Learn Plants Now! » Start Learning Plant Families Here is an overview of five common families of flowering plants. The list includes two of the top three families – the Asteraceae (Aster family) and the Fabaceae (Legume family) – but does not include the Orchidaceae (Orchid family). We’ll look at orchids later – they deserve a session entirely to themselves. The families included here, and the approximate number of species they represent, are: Acanthaceae (Acanthus family) – 2,500 speciesAsteraceae (Aster family) – 23,000 speciesFabaceae (Legume family) – 19,400 speciesRubiaceae (Coffee family) – 10,000 speciesVerbenaceae (Verbena family) – 2,000 species Add up these numbers and you’ll see that these 5 families represent more than 57,000 species of flowering plants, so the chances are good that you’ll be able to find representatives of each of these families no matter where you live. To make the best use of this information, be sure you know the 19 Basic Botanical Terms and are using the Plant Profile Sheet when studying plants.
Interesting Website Collection How to Navigate by the Stars Explorers have used the stars as a compass for millennia, and if you’re out having adventures at night, you should add the skill to your arsenal. (If nothing else, it’s a killer party trick.) Here’s how to transform the night sky into your personal roadmap. 1) Learn the Big Three According to the Royal Naval Academy, 58 stars are handy for navigation. 2) Find the North Star It’s always within one degree of true north. 3) Shoot for the Moon If you can find Orion’s sword, following its point will show you south. 4) Down Under? The North Star isn’t visible below the equator. 5) Move Like a Star Like the sun, stars skate east to west. 6) Take a Survey Forgot to memorize your constellations?
The Blogs at HowStuffWorks Millennials: How to Engage Tech Site Visitors Millennials, also known as Generation Y, is comprised of the 18-34 age group. As you may have guessed, this generation is particularly invested in the newest and coolest gadgets and electronics. Portable electronics are probably a lot of millennial’s most valued possessions. They are being used on-the-go with apps for news and weather, food/cooking, followed by travel apps. There are also high percentages for sciences and hobbies like fitness and sports. Millennials are very individualistic and the apps are in their favor. As for getting news about all the updates and innovations, it seems the best way to get the news is almost tied between the millennials and the those 35+. Culturally millennials want their information immediately. The best way to get the business of a millennial is to capitalize on social media, use direct and honest data and opinions. Share This Infographic Get Free Infographics Delivered to your Inbox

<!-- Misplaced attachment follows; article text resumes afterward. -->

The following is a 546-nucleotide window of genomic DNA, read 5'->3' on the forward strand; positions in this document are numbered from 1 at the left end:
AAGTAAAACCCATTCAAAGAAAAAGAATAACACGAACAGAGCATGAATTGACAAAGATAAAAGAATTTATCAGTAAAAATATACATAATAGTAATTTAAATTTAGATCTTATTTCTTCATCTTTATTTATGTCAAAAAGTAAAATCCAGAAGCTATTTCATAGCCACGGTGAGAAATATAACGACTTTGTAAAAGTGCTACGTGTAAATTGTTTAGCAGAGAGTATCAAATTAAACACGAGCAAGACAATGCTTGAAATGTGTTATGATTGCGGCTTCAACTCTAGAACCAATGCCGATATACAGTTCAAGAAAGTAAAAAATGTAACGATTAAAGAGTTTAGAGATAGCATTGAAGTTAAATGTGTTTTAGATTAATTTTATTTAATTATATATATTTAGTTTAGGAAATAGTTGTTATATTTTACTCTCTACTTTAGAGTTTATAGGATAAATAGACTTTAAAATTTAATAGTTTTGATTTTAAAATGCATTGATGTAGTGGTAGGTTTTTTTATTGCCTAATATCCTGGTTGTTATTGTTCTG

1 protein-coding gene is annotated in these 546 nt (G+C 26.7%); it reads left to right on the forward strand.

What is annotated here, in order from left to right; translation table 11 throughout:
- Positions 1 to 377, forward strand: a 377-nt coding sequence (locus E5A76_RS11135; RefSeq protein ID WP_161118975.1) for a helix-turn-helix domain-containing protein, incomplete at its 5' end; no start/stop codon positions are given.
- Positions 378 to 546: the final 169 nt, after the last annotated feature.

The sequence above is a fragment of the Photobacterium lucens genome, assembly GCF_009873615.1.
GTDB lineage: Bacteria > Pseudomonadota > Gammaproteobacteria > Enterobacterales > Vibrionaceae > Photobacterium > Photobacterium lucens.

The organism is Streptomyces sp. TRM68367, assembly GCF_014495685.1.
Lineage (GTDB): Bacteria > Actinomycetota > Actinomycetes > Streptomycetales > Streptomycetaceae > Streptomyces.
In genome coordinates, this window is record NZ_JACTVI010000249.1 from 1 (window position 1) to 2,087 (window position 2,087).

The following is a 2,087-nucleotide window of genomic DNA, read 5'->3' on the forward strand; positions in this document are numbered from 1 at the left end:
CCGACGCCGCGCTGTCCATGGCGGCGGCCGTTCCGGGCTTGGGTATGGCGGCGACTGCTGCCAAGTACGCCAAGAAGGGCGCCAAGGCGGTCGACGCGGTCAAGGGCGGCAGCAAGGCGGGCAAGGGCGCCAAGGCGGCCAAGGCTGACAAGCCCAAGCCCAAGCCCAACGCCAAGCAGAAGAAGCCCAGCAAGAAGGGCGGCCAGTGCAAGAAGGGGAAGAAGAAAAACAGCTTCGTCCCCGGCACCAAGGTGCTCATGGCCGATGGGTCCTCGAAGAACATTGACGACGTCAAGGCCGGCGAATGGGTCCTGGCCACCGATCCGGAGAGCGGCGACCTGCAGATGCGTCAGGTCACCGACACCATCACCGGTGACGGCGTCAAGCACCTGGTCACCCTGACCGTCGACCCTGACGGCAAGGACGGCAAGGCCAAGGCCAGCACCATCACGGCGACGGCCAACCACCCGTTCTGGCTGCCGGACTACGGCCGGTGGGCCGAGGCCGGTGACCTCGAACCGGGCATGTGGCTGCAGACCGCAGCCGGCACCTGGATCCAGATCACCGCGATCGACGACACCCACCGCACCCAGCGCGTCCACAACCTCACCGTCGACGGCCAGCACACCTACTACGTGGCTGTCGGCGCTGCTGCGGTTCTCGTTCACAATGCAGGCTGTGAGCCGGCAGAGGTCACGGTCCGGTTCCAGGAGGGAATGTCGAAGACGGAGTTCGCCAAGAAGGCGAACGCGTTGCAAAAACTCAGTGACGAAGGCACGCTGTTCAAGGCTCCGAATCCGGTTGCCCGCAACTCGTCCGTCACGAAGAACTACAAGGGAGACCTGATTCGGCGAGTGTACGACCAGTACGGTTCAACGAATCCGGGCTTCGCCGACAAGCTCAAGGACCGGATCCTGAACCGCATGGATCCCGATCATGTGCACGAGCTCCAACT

AllExperts Questions & Answers How the world will look like in 100 years from now Have you ever wondered how the world will be in 100 years? No one can know it from now but highly-regarded scientists (physicists, biologists, sociologists) studying the evolution of the society, human life and the world in general make such kind of predictions based solely on scientific data. According to their publications in scientific journals, see how the world might look like in 100 years from now. Embedded computers According to futurologists Ian Pearson and Patrick Tucker, by 2050 the human body will be embedded with computers, at least in a big part of the population, and by 2075 most of the inhabitants of the developed world will have some kind of chips built in their brains to make them work faster and share thoughts in the form of computer files. Superhuman geniuses Developments in genetic engineering and robotics will create human geniuses who will live forever. Communication by thought transmission The transmission of thought will be taken for granted by scientists.
Questions & Answers by experts in their fields - ask an expert New Substance May Help Us Breathe Underwater and on Mars A team of scientists at the University of Southern Denmark has created a new solid substance that is able to absorb oxygen directly from its environment and store it for later use. The team has reported that this news cobalt based material can not only draw oxygen directly out of the surrounding air of water, it can also release the stored oxygen back into it’s environment in a controlled manner when triggered to do so. The abstract for the announcement that was made in the Journal Chemical Science, claims that the substance would be able to hold oxygen in such high concentrations that a small bucket full of the substance would be able to remove all the oxygen from a room. The team found that when cobalt is bound to a specially designed organic molecule it can absorb oxygen at varying speeds depending on the ambient temperature, barometric pressure and the concentration levels of oxygen in its surroundings.